Monday, March 28, 2011

What's the Plan? I'm Afraid to Find Out

I'm too angry to write about our legislature's efforts to double Metro Transit bus fares, the destruction of schools by standardized testing, or the 37 percent unemployment rate among 18- to 29-year-olds. Let alone the Star Tribune story about the food banks and the food shelves fighting over the scraps left by the well-off.

But here are a couple of links to things from today:

Discussion on overhauling No Child Left Behind on Midmorning. I knew it would be worth it when the first guest, Monty Neil from FairTest. answered Kerri Miller's first question this way:

Kerri Miller: No Child Left Behind -- scrap it or reform it? What do you think?

Monty Neil: Most of the additions made to the federal law under the name of No Child Left Behind and signed nearly 10 years ago should be scrapped.

Kerri Miller: Why?

Monty Neil: What NCLB did was double and triple the amount of testing done in states across the country. All the excessive testing attached to a stringent, irriational, and ultimately counterproductive accountability system has enormously turned schools into test prep programs in the tested subjects of reading and math.

They have narrowed the curriculum with less time spent on other subjects, everything from science and history to the arts and languages, even cutting recess and phys ed often. The outcome has been disgruntled teachers, turned-off students, and the rate of improvement on the one independently national test we have, the NAEP, has markedly declined in the period that NCLB has been signed.

The State of Working America calculator from the Economic Policy Institute. You can slide the years back and forth to see how much income growth went to the bottom 90 percent of earners vs. the top 5 to 10, 1 to 5 and 1 percent. Between 1946 and 2000, the bottom 90 percent got a little under half of the income growth. Between 2000 and 2007, however, all of the growth went to the top 10 percent, and three-quarters of that went to the top 1 percent.

An editorial from the Austin Daily Herald, reprinted in the Strib, pointing out the stupidity of cutting rail development now:

Equally built-up urban areas elsewhere in the country move masses of people every day on trains and express buses.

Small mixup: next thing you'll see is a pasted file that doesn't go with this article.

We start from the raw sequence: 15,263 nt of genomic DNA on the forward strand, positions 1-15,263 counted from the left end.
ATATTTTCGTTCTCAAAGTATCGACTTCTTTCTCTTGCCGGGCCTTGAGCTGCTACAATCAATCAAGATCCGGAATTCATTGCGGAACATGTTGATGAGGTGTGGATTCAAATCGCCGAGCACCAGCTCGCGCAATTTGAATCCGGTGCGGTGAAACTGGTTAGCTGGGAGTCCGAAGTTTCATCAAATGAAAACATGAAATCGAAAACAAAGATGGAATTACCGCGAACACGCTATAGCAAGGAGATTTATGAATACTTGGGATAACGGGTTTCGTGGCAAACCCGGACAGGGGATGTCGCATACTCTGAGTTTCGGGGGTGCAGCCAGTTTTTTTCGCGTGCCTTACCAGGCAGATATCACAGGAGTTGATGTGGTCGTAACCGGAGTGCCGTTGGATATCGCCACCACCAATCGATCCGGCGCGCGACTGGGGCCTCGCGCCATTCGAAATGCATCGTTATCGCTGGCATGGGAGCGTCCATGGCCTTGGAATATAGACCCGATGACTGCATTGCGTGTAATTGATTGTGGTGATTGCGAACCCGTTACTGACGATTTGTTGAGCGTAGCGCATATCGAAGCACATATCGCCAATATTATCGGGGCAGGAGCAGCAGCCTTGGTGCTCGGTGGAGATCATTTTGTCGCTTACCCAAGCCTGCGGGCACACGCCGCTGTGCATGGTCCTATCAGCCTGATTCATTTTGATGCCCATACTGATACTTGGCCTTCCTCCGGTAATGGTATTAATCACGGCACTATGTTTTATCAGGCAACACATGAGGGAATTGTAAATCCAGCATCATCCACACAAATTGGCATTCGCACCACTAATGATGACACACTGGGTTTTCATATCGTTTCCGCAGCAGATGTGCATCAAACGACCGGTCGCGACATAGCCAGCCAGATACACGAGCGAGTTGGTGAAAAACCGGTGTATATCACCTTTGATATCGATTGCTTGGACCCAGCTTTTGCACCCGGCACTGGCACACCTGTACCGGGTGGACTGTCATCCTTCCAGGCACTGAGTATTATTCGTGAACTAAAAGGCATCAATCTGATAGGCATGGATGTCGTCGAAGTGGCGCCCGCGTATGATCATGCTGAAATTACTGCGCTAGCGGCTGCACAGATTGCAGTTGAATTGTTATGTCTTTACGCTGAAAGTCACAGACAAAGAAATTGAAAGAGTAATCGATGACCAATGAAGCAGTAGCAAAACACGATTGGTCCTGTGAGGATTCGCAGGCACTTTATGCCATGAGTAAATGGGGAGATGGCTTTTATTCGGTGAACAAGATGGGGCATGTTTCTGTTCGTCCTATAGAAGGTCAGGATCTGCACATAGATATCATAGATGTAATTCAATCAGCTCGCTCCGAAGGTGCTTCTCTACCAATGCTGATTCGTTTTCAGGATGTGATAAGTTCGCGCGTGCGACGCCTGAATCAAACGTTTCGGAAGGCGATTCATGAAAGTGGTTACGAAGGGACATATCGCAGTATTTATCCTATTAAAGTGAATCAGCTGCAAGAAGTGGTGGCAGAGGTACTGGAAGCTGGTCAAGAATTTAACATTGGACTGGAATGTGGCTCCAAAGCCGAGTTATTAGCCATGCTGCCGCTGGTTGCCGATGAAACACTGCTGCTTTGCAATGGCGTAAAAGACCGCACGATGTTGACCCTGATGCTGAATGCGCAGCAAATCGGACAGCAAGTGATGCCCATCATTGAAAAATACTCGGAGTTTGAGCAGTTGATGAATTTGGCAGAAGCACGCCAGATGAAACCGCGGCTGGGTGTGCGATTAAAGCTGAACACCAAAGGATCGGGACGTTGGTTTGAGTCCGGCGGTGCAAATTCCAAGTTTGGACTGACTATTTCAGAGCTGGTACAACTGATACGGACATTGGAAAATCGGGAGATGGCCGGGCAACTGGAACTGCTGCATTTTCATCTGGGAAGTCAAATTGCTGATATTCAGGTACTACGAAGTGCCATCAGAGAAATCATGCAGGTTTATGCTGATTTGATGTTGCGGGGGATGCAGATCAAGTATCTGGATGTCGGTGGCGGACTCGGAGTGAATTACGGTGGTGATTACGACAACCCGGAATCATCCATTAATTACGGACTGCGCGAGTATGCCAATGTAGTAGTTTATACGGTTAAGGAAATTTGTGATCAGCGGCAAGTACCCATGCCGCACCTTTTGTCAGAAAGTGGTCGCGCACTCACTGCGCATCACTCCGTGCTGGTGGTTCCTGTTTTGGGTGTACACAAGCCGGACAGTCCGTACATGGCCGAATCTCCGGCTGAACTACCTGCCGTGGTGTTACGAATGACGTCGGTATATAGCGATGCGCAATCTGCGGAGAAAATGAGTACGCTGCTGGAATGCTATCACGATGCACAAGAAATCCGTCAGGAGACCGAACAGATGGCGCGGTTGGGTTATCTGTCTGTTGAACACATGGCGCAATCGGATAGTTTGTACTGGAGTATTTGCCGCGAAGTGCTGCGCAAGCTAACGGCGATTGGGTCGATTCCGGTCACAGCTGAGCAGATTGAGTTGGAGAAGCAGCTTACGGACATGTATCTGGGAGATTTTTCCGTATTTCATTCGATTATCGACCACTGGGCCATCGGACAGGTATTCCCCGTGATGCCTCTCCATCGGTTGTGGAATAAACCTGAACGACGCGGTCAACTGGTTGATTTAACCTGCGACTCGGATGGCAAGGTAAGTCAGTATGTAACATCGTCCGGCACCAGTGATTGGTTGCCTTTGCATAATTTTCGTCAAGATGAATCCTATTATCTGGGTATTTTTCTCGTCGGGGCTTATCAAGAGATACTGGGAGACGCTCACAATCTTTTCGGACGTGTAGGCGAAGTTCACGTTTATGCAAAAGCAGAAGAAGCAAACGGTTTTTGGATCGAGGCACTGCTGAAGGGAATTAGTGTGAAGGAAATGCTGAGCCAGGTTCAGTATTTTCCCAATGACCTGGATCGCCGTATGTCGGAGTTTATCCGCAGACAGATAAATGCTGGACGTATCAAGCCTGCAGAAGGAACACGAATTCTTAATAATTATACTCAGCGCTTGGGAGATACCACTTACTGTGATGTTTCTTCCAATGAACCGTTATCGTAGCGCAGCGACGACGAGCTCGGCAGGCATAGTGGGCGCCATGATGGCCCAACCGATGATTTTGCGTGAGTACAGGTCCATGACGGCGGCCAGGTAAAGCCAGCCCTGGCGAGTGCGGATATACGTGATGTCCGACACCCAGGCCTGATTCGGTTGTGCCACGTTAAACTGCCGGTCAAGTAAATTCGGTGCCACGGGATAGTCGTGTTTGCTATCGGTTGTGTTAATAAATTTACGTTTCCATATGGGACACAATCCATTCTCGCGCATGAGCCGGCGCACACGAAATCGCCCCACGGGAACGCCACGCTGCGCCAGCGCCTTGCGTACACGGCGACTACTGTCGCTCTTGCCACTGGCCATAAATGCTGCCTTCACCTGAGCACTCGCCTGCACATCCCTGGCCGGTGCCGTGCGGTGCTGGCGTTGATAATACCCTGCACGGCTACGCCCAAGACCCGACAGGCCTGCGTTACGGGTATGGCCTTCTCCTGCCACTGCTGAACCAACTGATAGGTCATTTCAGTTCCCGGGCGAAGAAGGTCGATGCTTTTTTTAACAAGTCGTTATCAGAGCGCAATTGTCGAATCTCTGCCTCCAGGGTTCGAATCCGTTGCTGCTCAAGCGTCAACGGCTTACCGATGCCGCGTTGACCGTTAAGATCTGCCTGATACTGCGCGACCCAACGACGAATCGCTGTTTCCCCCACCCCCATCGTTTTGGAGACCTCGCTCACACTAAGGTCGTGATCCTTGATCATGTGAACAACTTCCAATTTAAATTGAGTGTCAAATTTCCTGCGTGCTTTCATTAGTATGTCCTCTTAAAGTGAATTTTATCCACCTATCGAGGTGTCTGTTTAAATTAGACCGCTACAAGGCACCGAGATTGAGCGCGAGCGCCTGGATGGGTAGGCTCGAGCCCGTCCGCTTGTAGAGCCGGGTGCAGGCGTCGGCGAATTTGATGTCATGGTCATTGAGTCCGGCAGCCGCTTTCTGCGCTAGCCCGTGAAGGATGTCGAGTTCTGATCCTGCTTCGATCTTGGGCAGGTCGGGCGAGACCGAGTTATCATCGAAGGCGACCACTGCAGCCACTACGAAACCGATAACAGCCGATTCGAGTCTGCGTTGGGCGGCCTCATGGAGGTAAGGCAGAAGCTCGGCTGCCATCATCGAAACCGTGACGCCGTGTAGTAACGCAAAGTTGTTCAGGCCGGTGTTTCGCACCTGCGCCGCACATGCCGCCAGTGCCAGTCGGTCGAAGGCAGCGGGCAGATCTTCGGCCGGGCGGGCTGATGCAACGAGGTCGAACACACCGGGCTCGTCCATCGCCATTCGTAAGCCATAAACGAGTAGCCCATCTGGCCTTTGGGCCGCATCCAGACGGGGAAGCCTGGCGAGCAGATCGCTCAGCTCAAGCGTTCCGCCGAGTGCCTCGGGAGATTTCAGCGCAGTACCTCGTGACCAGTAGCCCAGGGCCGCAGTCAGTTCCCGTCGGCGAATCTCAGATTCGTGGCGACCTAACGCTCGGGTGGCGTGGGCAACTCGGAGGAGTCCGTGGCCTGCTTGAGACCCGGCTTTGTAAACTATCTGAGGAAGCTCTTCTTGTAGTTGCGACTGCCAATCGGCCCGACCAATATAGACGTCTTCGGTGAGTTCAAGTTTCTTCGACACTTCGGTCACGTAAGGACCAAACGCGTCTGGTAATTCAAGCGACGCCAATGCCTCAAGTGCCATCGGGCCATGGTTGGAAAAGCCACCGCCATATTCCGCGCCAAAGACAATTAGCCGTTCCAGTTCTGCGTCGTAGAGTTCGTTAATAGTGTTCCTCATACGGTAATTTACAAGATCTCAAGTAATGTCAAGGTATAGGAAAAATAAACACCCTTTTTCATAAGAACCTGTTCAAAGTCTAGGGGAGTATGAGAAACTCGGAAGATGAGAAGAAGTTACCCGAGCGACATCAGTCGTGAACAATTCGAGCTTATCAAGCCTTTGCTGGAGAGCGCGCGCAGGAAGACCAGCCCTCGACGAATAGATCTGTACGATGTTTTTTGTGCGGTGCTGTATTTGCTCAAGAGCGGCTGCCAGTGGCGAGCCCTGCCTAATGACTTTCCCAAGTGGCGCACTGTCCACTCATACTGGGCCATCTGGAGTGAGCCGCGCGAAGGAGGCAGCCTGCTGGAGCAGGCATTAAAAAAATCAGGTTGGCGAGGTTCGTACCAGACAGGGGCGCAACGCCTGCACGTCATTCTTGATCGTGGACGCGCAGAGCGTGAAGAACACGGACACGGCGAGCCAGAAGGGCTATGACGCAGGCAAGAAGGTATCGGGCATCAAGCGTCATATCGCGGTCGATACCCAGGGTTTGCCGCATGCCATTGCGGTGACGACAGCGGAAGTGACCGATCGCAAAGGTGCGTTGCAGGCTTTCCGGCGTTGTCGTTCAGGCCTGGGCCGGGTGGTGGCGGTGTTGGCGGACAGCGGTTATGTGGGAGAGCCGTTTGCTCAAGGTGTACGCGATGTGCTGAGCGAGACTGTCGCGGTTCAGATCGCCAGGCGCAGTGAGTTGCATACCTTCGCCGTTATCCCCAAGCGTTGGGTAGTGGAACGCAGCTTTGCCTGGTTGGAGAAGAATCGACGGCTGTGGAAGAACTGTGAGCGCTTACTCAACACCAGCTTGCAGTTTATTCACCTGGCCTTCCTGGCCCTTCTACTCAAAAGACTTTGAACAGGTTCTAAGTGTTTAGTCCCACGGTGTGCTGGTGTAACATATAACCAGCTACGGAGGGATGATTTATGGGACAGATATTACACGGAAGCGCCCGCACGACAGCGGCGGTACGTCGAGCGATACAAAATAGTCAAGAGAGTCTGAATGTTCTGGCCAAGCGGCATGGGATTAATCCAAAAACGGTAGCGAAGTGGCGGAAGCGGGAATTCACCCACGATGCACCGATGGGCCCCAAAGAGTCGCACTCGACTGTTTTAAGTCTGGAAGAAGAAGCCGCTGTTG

Other than a lack of foresight, there is no reason Minnesota is not doing the same. But it's not too late. Instead of building new freeway lanes, Minnesota should be building more commuter rail transportation.

This would have the dual effect of making automobile commuting less desirable, and rail transportation more pleasant -- perhaps without spending any additional dollars.

Would that be popular? No. Would it be wise? Yes. Unfortunately, this year's Legislature, like its predecessors, seems to be putting popularity ahead of wisdom.
People in Austin, Minnesota, are advocating transit funding in the Twin Cities, for cripe's sake, but our legislature is busy cutting funding to transit so the bus system will either have to cut half the routes or double the fares.

Meanwhile, wealthy dog owners in the Twin Cities have new options for their pups while they're at work:

Star Tribune clipping of a dog sitting in the middle of a bed in his doggie hotel room
A former Carlson hotel executive has decided to use his skills with a twist. According to the caption, "Golden retriever Riley settled into one of the suites at the Adogo Pet Hotel. The Minnetonka faclity offers upscale suits or private rooms for dogs, mimicking the human htel experience. And yes, there's room service -- prepared to the owner's instructions."

So the dogs of the rich are treated better than many human beings.

What does the Right plan to do with this country once they've gotten their way? What is their ideal society? Do they want to live in walled enclaves with armed guards (and golden retrievers) to protect them from the people they've left outside?

I really can't bear to reread The Parable of the Sower right now.

1 comment:

Carmella said...

Yes to all you said!

When I saw that picture of that pet hotel, my thought was eeek! I like cozy little nooks to curl up in - not an empty, lonely platform floating in a big space. I want my people to work less hours, be home more and go on more walks. Not work more to afford such silliness. And yes,even if people can afford it - I hear foodshelves are in more need than usual right now.